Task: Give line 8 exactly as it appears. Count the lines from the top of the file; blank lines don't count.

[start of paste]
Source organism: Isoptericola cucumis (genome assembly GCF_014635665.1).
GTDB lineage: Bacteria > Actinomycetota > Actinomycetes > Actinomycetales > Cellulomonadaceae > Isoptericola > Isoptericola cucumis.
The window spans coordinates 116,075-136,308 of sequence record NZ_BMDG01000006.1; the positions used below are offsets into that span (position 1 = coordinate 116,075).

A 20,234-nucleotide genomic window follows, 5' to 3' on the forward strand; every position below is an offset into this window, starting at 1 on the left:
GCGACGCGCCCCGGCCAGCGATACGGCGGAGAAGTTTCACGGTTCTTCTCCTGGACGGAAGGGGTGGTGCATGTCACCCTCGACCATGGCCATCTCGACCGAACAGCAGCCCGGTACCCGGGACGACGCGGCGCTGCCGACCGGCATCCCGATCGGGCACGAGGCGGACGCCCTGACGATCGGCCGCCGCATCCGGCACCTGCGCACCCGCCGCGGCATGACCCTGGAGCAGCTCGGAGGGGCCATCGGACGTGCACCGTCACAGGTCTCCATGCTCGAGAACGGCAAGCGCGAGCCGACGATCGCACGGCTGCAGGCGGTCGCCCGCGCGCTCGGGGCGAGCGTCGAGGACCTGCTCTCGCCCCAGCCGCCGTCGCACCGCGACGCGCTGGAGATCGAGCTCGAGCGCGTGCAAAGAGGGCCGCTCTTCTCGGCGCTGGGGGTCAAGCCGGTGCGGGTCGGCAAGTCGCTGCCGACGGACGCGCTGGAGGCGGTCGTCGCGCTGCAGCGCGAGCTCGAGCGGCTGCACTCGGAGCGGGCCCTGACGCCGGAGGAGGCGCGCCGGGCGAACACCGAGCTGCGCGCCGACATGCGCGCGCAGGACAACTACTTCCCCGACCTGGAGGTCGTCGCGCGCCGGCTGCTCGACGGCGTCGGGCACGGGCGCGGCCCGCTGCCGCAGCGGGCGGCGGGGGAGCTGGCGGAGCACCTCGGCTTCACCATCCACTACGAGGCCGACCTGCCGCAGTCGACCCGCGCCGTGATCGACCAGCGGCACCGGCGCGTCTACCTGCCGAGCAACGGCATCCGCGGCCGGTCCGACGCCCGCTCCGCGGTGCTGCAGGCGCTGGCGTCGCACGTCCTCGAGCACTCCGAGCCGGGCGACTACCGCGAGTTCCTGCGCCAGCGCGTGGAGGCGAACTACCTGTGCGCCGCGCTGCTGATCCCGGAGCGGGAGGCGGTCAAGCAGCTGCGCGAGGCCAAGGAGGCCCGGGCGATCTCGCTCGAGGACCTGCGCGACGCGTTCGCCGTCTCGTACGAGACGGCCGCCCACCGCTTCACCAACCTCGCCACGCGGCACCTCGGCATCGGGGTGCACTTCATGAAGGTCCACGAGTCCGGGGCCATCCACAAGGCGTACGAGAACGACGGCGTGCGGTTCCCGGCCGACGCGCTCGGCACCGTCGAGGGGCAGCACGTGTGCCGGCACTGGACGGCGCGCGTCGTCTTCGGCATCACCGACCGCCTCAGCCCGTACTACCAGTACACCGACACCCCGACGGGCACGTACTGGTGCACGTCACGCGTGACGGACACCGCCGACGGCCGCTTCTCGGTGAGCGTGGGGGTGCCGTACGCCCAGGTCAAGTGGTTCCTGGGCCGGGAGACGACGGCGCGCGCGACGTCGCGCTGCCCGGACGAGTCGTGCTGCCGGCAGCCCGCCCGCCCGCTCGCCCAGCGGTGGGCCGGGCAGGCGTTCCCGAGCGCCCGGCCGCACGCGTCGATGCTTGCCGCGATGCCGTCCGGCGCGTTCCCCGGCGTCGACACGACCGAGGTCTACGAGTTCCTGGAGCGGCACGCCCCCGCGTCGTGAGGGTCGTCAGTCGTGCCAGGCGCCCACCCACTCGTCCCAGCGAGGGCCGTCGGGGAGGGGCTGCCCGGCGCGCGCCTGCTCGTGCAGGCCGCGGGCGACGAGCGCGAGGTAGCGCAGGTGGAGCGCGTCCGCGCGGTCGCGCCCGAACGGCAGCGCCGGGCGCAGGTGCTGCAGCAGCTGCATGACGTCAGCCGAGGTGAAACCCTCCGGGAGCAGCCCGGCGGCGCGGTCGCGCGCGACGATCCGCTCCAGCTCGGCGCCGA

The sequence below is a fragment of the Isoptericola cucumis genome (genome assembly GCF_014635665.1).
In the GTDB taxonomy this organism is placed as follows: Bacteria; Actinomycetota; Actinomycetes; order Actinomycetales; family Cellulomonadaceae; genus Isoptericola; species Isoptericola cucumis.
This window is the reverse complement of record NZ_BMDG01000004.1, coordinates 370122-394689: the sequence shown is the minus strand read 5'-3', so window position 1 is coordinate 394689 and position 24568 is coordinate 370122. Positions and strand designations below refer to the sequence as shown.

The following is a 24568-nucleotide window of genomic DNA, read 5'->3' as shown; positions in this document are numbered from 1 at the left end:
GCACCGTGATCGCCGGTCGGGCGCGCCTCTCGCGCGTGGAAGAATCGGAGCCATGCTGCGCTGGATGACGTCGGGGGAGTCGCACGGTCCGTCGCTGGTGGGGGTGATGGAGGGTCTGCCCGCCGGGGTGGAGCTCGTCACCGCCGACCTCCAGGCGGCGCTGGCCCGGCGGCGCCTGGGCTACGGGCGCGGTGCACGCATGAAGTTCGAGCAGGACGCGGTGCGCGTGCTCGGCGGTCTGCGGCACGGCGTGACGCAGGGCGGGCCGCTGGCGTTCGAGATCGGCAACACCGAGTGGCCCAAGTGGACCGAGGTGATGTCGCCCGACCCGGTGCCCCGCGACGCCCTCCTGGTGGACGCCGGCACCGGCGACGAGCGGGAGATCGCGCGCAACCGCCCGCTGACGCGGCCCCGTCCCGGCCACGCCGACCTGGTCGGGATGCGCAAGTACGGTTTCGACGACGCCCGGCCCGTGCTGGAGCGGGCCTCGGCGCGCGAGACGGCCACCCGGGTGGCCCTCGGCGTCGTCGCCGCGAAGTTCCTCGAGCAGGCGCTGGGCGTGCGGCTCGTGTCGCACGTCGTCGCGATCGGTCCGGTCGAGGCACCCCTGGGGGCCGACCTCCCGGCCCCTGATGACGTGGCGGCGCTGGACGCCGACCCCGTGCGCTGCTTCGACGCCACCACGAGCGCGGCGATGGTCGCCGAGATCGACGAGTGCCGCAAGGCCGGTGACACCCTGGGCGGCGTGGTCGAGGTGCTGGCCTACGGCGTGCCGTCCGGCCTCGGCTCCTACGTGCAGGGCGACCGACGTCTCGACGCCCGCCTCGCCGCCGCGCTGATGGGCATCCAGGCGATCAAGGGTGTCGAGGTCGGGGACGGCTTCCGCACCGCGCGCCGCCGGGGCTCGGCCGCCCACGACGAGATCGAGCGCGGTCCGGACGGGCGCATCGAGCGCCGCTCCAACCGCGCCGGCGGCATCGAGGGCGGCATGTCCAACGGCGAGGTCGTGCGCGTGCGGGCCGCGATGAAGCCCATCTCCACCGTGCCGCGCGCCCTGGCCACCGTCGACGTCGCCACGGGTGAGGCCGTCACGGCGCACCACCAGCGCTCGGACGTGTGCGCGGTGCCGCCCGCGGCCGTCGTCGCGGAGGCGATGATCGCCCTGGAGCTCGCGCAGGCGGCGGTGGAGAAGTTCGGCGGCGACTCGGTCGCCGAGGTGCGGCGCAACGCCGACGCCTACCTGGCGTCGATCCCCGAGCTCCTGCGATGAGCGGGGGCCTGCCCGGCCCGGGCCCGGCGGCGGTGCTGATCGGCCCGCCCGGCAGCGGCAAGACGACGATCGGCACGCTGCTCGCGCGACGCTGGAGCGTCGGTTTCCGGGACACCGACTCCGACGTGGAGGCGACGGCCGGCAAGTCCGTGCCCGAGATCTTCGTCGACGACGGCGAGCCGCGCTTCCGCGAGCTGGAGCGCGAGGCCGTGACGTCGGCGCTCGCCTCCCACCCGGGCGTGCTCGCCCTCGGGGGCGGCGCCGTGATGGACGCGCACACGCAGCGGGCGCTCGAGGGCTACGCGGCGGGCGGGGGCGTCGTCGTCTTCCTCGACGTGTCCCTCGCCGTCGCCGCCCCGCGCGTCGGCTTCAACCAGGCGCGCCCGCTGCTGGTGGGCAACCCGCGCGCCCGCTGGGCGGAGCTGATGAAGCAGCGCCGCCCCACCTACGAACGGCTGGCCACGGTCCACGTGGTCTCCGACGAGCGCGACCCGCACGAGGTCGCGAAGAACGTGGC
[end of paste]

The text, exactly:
This window is the reverse complement of record NZ_BMDG01000004.1, coordinates 370122-394689: the sequence shown is the minus strand read 5'-3', so window position 1 is coordinate 394689 and position 24568 is coordinate 370122. Positions and strand designations below refer to the sequence as shown.